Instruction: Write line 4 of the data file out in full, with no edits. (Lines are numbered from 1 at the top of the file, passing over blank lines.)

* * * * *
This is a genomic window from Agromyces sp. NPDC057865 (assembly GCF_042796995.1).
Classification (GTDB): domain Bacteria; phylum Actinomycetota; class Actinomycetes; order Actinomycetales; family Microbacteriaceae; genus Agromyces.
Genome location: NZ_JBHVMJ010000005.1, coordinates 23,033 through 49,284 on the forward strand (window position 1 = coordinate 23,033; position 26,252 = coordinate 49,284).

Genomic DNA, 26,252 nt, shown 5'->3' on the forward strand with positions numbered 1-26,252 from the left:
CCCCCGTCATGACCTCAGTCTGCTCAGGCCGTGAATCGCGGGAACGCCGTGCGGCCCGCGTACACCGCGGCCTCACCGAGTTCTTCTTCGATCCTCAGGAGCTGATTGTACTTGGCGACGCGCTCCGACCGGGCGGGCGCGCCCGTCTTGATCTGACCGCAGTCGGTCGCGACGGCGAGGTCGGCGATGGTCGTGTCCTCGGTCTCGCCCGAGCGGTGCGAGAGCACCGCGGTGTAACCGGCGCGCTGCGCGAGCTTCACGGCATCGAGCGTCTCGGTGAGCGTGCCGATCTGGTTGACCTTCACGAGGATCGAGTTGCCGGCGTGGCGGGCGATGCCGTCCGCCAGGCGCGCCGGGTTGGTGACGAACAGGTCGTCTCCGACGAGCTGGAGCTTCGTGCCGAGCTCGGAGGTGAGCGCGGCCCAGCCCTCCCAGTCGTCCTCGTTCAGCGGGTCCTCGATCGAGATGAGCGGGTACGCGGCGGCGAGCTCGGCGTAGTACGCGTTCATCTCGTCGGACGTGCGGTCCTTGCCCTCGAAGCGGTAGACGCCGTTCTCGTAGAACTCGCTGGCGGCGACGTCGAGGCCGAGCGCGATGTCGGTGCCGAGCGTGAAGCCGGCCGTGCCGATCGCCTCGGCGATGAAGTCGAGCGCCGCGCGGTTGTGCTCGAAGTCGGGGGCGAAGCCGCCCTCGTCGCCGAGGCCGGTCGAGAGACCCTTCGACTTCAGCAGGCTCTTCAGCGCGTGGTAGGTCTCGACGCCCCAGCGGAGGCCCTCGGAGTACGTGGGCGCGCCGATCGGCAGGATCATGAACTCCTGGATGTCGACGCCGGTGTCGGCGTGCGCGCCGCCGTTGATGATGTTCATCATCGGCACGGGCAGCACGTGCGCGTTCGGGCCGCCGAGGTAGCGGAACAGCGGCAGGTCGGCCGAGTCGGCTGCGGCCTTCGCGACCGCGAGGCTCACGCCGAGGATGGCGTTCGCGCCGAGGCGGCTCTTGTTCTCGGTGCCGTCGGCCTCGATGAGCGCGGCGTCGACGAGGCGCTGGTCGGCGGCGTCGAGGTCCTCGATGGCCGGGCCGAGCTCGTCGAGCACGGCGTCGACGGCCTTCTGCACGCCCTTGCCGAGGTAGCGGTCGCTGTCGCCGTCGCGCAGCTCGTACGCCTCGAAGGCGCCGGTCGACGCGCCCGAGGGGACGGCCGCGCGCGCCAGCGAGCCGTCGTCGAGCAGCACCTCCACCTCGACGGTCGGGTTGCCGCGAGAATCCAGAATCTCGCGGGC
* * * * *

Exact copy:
Genomic DNA, 26,252 nt, shown 5'->3' on the forward strand with positions numbered 1-26,252 from the left: